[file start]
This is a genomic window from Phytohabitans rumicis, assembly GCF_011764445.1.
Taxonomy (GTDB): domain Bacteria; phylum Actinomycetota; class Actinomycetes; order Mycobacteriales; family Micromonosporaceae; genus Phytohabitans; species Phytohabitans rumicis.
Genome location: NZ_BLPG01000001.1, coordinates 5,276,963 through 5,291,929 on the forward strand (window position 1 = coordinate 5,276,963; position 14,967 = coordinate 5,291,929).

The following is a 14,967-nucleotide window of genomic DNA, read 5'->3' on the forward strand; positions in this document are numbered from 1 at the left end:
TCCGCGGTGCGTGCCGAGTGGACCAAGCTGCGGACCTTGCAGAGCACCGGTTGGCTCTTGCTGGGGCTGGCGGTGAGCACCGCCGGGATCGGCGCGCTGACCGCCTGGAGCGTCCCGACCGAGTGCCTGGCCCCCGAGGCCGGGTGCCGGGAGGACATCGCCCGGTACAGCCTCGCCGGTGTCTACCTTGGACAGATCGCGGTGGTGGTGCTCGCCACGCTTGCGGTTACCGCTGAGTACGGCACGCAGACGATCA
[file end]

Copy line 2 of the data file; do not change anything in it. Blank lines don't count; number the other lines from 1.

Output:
Taxonomy (GTDB): domain Bacteria; phylum Actinomycetota; class Actinomycetes; order Mycobacteriales; family Micromonosporaceae; genus Phytohabitans; species Phytohabitans rumicis.